Submitted to: ASA-CSSA-SSSA Proceedings
Publication Type: Abstract Only
Publication Acceptance Date: August 13, 2007
Publication Date: November 1, 2007
Repository URL: http:////a-c-s.confex.com/crops/2007am/techprogram/P37208.HTM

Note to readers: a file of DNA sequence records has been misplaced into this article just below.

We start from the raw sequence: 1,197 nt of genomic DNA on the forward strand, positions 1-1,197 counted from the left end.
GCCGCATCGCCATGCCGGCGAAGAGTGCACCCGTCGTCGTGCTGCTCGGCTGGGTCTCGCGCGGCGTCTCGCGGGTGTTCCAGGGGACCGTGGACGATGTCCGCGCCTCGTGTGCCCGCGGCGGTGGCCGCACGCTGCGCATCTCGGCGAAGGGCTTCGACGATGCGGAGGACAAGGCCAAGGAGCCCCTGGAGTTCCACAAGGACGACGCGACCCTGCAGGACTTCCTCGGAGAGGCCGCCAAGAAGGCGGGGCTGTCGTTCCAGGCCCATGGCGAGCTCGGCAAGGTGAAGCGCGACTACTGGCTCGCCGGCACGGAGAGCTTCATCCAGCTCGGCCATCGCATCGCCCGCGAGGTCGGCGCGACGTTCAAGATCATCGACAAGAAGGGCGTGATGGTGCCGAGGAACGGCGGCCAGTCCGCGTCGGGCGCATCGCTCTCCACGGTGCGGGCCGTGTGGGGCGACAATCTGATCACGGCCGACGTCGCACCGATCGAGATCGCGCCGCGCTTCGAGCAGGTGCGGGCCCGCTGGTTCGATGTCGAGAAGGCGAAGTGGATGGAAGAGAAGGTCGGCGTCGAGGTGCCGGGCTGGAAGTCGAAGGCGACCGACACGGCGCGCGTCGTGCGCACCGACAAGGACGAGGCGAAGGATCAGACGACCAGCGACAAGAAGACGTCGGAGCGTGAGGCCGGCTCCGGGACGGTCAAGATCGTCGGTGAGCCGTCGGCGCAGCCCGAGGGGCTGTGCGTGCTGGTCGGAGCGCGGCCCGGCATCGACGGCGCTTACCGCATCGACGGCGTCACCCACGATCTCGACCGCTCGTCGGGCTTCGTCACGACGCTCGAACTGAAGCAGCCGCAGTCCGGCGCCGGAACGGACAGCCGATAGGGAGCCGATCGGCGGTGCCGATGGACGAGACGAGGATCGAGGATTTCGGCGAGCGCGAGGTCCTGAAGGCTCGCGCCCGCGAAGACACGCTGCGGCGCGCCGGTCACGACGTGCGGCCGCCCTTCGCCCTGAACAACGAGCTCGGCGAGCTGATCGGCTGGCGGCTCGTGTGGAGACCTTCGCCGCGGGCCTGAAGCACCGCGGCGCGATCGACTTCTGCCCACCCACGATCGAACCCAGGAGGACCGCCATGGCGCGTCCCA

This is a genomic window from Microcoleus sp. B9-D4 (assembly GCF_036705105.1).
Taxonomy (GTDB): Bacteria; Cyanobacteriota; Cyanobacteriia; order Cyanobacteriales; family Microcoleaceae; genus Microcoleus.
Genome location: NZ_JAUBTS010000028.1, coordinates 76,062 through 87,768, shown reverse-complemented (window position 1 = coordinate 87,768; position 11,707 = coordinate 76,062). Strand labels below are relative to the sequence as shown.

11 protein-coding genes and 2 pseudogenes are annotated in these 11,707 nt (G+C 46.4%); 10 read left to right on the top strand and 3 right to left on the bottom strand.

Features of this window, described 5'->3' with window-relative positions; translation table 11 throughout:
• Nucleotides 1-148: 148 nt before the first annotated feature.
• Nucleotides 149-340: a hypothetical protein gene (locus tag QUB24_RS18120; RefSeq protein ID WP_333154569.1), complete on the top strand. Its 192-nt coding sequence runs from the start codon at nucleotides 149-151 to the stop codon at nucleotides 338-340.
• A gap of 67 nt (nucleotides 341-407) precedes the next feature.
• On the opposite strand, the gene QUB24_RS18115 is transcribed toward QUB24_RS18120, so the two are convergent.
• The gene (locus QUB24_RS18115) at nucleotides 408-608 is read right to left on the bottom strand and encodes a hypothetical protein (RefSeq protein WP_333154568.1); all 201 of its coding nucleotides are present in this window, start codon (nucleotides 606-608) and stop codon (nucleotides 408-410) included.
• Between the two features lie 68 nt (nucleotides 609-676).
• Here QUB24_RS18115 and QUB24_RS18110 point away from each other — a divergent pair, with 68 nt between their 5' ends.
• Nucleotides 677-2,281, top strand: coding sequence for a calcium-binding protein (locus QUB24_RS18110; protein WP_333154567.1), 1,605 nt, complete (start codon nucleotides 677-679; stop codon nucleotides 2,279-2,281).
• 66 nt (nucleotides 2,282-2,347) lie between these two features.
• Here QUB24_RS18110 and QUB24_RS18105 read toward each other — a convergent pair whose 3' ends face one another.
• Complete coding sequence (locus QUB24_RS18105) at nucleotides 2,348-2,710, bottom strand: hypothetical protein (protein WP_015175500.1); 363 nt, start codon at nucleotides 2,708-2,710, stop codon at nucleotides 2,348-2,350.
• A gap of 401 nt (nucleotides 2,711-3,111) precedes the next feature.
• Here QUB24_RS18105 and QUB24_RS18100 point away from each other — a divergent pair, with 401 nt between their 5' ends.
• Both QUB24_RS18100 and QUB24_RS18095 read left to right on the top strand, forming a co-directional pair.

Citation: Sims, G.K. 2007. Bioavailability of xenobiotics in unsaturated soils – implications for nucleic acid based stable isotope probing. ASA-CSSA-SSSA Proceedings. Available: http://http://a-c-s.confex.com/crops/2007am/techprogram/P37208.HTM. Technical Abstract: The use of stable isotopes to label phylogenetically informative biomolecules (phospholipid fatty acids, DNA, or RNA), typically referred to as stable isotope probing (SIP) has the potential of providing definitive evidence that a detected population is active in a specific process, if that process results in assimilation of C or N into cellular constituents. Application of SIP techniques to unsaturated soils, however, should be treated with the same caution as other attempts to address function in soils. Of particular concern is the issue of bioavailability of the test substance, a problem that is often neglected in ecology studies. Many substrates are subject to sorption in soil, and introduction of a labeled test substance throughout pore space in unsaturated soil is not instantaneous. Considerable time may be required for added material to become well distributed among soil pores. Inasmuch as a very high rate of label incorporation is required for nucleic acid based SIP (as much as 20% of DNA may need to be labeled in the case of 15N-SIP), bioavailability limitations may preclude accumulating sufficient label to achieve centrifugal separation of enriched from un-enriched nucleic acids. Herein we report experiments demonstrating evidence for limited bioavailability in the degradation of several organic contaminants and present labeling requirements we have observed for successful DNA-SIP. We conclude that SIP experiments with unsaturated soils can benefit by including an assessment of substrate bioavailability to facilitate interpreting results. Monitoring/predicting soil solution phase or labile material may provide insight into the impact of sorption on bioavailability at the bulk scale. Other approaches will be necessary to assess the physical availability of solution phase material at the scale of habitable pores. This may require additional methods development.